There's no question that the quality, variety and diversity of American cuisine has been profoundly affected by immigrants. From bringing international palates and pantry items across oceans and continents, to workers looking to apply their trade in a thriving market, the restaurant industry is one of the country's most concentrated melting pots. But what would those kitchens and dining rooms look like if those talented chefs, cooks and servers were suddenly gone? On February 16th, diners throughout the nation will find out as restaurants from coast to coast participate in "A Day Without Immigrants."
The social media-led protest will take a stand against President Donald Trump's recent steps to crack down on immigration and his promise to build a wall along the U.S.-Mexican border. It asks immigrants and the places that employ them to skip work—or close for the day—in solidarity. While all businesses, including schools, are encouraged to participate, the restaurant industry has really heard the call, with some of its biggest names signing on to shut down on Feb. 16. Among the prominent chefs taking a stand is José Andrés, who announced on Twitter that he will close five locations—three Jaleo spots, and Zaytinya and Oyamel.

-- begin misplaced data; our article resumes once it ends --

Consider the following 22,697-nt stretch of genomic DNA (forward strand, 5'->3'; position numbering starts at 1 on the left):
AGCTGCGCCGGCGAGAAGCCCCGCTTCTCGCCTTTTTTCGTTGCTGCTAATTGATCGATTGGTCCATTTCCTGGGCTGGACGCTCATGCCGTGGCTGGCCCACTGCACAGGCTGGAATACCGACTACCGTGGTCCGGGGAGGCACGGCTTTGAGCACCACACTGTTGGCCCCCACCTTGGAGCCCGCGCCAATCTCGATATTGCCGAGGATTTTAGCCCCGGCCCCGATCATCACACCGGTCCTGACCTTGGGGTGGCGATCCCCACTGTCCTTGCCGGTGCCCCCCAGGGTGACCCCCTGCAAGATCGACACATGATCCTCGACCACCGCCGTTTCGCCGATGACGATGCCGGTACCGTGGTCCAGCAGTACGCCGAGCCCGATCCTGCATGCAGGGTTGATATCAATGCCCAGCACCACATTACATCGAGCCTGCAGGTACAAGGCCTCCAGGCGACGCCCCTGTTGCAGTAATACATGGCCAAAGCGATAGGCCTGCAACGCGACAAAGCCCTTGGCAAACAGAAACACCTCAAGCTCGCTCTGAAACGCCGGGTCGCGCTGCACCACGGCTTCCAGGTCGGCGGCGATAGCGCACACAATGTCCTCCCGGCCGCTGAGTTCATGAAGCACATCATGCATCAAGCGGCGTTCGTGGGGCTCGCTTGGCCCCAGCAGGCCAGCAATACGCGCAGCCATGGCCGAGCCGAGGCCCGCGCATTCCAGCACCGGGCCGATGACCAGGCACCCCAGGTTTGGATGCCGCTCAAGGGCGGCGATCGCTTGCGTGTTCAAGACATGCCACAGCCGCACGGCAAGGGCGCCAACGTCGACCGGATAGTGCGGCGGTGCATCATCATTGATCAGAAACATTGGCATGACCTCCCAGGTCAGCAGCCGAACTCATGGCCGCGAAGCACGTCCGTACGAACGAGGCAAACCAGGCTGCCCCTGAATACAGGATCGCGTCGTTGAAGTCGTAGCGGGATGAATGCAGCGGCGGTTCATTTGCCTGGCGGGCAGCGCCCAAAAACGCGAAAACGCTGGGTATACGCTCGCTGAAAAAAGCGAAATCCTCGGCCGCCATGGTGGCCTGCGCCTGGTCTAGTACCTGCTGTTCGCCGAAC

It's unclear just how many restaurants, suppliers, and workers will participate in the protest, but current counts in various news reports shows the number is at least in the dozens. And if they can't close, several other restaurants have pledged to send their non-citizen workers home, including McDonough's Boundary Stone, where the owner will be manning the grill in place of his usual cooks.